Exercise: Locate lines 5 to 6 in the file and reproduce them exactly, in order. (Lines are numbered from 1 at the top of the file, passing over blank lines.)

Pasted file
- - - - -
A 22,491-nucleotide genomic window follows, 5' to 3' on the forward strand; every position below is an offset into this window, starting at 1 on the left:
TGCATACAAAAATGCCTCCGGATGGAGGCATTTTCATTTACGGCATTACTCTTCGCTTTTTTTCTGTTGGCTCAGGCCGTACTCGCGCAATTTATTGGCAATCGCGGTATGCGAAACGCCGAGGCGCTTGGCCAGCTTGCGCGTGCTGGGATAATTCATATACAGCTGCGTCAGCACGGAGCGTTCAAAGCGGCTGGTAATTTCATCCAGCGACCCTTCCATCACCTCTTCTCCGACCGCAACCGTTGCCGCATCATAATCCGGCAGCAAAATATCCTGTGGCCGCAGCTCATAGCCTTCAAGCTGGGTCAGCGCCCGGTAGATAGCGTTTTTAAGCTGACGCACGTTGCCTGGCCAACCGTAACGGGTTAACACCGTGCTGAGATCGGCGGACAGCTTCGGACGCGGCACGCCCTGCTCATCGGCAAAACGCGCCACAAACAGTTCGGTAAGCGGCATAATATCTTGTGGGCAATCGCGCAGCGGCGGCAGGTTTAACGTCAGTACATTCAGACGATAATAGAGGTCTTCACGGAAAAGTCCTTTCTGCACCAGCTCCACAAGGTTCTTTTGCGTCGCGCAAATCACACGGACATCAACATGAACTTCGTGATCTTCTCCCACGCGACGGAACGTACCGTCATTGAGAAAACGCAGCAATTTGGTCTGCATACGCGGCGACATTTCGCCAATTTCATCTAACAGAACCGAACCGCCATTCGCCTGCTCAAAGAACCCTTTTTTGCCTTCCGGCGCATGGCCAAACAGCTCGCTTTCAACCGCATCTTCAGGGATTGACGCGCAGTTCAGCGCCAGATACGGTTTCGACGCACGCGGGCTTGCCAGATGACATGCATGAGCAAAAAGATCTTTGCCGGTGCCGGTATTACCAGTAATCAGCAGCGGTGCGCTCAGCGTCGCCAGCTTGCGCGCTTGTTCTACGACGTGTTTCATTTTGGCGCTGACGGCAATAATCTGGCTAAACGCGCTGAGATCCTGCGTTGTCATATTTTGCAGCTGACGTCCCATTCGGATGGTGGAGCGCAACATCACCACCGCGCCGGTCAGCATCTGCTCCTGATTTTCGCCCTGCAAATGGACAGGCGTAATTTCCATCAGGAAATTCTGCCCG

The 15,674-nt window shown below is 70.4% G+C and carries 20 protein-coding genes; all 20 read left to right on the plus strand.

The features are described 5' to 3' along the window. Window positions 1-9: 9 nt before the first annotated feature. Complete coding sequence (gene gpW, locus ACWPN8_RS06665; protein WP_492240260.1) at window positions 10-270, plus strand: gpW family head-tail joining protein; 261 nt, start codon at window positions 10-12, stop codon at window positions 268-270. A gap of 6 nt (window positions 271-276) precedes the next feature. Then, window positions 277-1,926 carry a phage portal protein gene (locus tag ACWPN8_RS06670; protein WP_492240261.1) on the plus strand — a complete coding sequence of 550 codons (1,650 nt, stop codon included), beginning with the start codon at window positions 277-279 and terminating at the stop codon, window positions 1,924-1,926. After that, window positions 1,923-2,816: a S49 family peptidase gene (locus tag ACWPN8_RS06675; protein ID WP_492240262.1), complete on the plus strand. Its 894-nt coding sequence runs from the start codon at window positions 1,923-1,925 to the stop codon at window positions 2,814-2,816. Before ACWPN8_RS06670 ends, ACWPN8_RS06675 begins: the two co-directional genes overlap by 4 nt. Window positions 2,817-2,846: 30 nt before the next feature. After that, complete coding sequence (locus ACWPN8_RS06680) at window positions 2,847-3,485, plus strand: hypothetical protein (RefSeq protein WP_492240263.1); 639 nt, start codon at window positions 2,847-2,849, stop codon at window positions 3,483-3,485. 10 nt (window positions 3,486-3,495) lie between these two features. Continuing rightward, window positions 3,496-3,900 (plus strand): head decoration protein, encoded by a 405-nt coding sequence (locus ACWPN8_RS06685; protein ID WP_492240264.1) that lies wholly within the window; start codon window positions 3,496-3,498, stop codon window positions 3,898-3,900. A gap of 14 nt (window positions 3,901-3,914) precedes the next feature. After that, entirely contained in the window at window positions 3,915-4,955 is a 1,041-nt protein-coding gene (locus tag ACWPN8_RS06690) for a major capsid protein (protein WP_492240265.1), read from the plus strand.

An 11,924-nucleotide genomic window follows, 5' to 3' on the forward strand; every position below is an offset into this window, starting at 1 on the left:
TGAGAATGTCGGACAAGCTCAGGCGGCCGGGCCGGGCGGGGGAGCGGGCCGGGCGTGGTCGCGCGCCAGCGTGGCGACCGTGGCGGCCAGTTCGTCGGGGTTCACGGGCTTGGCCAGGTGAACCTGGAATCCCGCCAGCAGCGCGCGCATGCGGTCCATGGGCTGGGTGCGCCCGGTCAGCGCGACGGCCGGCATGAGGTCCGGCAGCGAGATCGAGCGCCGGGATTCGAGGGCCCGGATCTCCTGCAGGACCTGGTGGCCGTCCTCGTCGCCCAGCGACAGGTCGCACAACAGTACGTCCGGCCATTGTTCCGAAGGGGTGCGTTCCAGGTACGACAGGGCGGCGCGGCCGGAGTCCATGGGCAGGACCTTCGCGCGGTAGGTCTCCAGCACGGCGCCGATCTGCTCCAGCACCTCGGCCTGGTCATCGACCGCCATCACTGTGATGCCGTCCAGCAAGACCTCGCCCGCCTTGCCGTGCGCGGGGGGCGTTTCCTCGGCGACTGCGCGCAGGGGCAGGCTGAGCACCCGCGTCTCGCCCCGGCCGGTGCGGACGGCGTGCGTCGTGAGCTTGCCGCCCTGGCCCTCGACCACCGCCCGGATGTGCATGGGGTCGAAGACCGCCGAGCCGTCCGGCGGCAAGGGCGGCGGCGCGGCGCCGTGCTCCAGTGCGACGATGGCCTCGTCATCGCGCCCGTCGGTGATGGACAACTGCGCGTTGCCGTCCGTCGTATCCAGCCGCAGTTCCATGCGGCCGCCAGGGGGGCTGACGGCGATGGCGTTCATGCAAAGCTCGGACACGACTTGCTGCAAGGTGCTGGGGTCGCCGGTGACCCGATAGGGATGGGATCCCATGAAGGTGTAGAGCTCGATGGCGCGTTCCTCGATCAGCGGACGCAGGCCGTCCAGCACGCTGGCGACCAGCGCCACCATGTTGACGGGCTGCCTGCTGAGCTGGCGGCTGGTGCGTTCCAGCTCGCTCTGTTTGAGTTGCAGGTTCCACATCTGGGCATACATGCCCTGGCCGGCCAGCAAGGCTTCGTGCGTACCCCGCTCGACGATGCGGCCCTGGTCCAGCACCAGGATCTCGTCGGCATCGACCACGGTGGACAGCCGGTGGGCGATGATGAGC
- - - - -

An 11,924-nucleotide genomic window follows, 5' to 3' on the forward strand; every position below is an offset into this window, starting at 1 on the left:
TGAGAATGTCGGACAAGCTCAGGCGGCCGGGCCGGGCGGGGGAGCGGGCCGGGCGTGGTCGCGCGCCAGCGTGGCGACCGTGGCGGCCAGTTCGTCGGGGTTCACGGGCTTGGCCAGGTGAACCTGGAATCCCGCCAGCAGCGCGCGCATGCGGTCCATGGGCTGGGTGCGCCCGGTCAGCGCGACGGCCGGCATGAGGTCCGGCAGCGAGATCGAGCGCCGGGATTCGAGGGCCCGGATCTCCTGCAGGACCTGGTGGCCGTCCTCGTCGCCCAGCGACAGGTCGCACAACAGTACGTCCGGCCATTGTTCCGAAGGGGTGCGTTCCAGGTACGACAGGGCGGCGCGGCCGGAGTCCATGGGCAGGACCTTCGCGCGGTAGGTCTCCAGCACGGCGCCGATCTGCTCCAGCACCTCGGCCTGGTCATCGACCGCCATCACTGTGATGCCGTCCAGCAAGACCTCGCCCGCCTTGCCGTGCGCGGGGGGCGTTTCCTCGGCGACTGCGCGCAGGGGCAGGCTGAGCACCCGCGTCTCGCCCCGGCCGGTGCGGACGGCGTGCGTCGTGAGCTTGCCGCCCTGGCCCTCGACCACCGCCCGGATGTGCATGGGGTCGAAGACCGCCGAGCCGTCCGGCGGCAAGGGCGGCGGCGCGGCGCCGTGCTCCAGTGCGACGATGGCCTCGTCATCGCGCCCGTCGGTGATGGACAACTGCGCGTTGCCGTCCGTCGTATCCAGCCGCAGTTCCATGCGGCCGCCAGGGGGGCTGACGGCGATGGCGTTCATGCAAAGCTCGGACACGACTTGCTGCAAGGTGCTGGGGTCGCCGGTGACCCGATAGGGATGGGATCCCATGAAGGTGTAGAGCTCGATGGCGCGTTCCTCGATCAGCGGACGCAGGCCGTCCAGCACGCTGGCGACCAGCGCCACCATGTTGACGGGCTGCCTGCTGAGCTGGCGGCTGGTGCGTTCCAGCTCGCTCTGTTTGAGTTGCAGGTTCCACATCTGGGCATACATGCCCTGGCCGGCCAGCAAGGCTTCGTGCGTACCCCGCTCGACGATGCGGCCCTGGTCCAGCACCAGGATCTCGTCGGCATCGACCACGGTGGACAGCCGGTGGGCGATGATGAGC